The toy grade category contains FPV quadcopters such as the Hubsan H107D. This is a fun quadcopter to play with and in fact was my first FPV quadcopter. If you want to dip your toe in the Hobby, this quadcopter comes in a complete package that contains the quad the batteries, spare props as well as a controller that doubles as an FPV system. This can be a great way to quickly see if you like the hobby quickly and relatively cheaply. On the other hand it does have certain big drawbacks. Firstly it lacks power especially when flying outdoors. When you do manage to get the quad into an aggressive mode giving you the best chance of flying in the wind, the camera angle is not setup correctly for actually flying first person. The FPV camera is pointing almost straight forward but to fly forward, the quadcopter has to angle down so that the thrust pushes it forward and this results in you either not going forward and having a camera pointing forward or you will be going forward and jut looking at the the grass on the ground. This is not ideal and gives us a really important feature for a fpv quadcopter – the camera either needs to be angled up (by all least 20 degrees or even better, should be moveable.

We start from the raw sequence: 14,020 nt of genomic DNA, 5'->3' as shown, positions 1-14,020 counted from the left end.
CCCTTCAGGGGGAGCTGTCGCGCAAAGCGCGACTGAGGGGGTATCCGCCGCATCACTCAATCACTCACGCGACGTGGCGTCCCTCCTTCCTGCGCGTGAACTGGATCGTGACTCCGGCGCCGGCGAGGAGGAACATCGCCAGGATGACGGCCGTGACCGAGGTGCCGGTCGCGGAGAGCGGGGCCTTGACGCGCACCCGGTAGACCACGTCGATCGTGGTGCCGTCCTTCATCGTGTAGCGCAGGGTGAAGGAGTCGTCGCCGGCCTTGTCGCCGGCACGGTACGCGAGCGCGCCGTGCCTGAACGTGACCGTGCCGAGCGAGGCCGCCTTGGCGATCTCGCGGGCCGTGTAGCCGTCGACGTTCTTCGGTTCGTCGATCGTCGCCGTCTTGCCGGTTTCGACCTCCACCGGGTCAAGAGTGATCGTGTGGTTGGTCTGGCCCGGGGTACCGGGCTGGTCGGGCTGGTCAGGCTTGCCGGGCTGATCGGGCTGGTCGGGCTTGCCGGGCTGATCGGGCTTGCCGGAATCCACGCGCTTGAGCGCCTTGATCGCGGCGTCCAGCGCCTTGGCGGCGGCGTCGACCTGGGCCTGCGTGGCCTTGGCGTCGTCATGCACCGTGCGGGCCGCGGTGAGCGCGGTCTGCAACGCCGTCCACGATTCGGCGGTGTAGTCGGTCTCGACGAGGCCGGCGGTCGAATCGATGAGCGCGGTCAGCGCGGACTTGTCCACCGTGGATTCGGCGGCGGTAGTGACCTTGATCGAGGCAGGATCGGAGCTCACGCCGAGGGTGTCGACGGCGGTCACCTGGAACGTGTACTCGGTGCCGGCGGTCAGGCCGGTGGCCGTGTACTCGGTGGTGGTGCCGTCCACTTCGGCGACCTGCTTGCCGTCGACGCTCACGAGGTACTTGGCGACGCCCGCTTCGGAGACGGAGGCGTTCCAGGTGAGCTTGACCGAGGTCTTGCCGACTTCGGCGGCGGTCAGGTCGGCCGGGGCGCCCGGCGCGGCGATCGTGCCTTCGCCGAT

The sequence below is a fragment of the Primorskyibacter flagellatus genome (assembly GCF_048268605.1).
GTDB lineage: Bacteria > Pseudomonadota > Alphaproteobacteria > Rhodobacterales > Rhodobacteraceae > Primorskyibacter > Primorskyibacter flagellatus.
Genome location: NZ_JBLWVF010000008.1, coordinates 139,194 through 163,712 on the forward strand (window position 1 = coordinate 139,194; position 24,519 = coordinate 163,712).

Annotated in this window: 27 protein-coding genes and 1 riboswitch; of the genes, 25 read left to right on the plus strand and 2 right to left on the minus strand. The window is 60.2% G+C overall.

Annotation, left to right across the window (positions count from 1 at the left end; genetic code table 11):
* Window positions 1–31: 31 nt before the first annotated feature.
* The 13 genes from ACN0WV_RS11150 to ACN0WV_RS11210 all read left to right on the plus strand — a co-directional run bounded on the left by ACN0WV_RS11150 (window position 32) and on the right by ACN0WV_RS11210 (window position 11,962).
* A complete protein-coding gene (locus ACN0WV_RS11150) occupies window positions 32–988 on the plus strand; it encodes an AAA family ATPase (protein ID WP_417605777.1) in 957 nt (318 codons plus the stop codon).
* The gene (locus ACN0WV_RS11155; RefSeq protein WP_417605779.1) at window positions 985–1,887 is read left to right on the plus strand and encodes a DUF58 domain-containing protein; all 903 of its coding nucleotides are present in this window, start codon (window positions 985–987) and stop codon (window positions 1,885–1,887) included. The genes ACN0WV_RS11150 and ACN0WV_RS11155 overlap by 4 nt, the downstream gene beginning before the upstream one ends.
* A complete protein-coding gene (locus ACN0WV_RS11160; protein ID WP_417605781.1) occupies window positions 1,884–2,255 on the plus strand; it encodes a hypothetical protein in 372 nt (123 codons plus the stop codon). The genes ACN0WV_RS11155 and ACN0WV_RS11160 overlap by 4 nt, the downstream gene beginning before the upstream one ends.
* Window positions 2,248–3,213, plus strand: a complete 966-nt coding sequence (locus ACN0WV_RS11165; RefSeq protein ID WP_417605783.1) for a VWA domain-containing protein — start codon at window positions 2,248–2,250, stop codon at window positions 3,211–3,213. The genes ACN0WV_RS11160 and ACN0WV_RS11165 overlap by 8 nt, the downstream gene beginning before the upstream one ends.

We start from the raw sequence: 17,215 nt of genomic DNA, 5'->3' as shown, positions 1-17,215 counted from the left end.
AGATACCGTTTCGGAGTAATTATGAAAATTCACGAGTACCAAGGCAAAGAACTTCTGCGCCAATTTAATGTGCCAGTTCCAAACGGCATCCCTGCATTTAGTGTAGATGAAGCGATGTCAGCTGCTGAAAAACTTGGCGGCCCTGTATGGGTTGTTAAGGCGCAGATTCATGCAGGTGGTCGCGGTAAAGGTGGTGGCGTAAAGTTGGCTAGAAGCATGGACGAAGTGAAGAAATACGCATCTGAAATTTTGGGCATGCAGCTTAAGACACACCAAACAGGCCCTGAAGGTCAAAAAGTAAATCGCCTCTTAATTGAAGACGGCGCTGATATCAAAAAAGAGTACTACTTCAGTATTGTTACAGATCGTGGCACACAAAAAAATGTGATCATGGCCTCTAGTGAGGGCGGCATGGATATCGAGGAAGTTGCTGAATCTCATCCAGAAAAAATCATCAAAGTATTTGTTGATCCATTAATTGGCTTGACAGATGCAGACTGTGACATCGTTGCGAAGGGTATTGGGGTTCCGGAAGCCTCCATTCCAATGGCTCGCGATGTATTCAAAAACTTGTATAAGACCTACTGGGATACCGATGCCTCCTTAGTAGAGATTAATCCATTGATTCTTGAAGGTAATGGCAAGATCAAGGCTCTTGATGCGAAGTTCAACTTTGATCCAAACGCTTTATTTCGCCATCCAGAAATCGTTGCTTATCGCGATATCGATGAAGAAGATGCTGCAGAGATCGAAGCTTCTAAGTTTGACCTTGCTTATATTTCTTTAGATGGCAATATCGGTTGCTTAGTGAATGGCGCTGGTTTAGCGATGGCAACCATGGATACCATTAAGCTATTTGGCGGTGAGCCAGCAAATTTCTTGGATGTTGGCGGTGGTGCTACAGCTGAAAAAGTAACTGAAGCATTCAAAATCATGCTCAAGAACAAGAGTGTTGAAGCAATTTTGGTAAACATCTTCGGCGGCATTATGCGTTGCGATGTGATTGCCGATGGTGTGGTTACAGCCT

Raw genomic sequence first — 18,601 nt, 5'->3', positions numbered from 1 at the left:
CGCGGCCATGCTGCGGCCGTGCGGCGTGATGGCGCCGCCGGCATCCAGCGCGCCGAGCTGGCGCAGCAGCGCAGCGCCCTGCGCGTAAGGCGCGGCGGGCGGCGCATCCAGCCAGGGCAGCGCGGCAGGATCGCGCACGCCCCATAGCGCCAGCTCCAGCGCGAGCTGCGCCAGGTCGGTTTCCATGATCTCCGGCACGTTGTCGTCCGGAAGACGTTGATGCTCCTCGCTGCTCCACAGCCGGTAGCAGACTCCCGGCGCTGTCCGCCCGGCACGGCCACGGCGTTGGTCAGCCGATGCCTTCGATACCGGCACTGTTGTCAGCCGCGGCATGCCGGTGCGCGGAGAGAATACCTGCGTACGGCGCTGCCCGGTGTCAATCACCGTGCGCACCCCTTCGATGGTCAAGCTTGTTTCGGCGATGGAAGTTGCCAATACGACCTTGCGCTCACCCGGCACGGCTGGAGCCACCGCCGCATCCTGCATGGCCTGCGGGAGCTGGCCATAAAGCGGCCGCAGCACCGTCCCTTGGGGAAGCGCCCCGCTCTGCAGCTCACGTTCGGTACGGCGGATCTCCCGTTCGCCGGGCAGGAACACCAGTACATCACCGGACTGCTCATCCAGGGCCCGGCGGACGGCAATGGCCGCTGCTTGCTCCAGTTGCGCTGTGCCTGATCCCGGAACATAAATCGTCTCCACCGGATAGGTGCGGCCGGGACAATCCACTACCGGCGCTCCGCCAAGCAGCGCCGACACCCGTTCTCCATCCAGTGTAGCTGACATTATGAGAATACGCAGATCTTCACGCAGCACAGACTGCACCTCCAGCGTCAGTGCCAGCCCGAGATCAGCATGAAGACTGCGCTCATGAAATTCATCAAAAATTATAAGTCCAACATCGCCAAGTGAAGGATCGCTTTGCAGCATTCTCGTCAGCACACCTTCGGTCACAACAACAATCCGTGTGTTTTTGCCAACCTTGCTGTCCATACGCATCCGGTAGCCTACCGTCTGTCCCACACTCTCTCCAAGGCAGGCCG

Where will you fly your FPV Quadcopter?

While it will be difficult to fly outdoors, you will also find the Husband H107D difficult to fly in a house as the camera has a fairly narrow field of view. That means that you will have a lot of dificulty judging how close you are to things and will also find it difficult to keep track of where you are in a room. So thats another point. The camera on an FPV quadcopter should have a wide field of view. Atlas 120 degrees is good.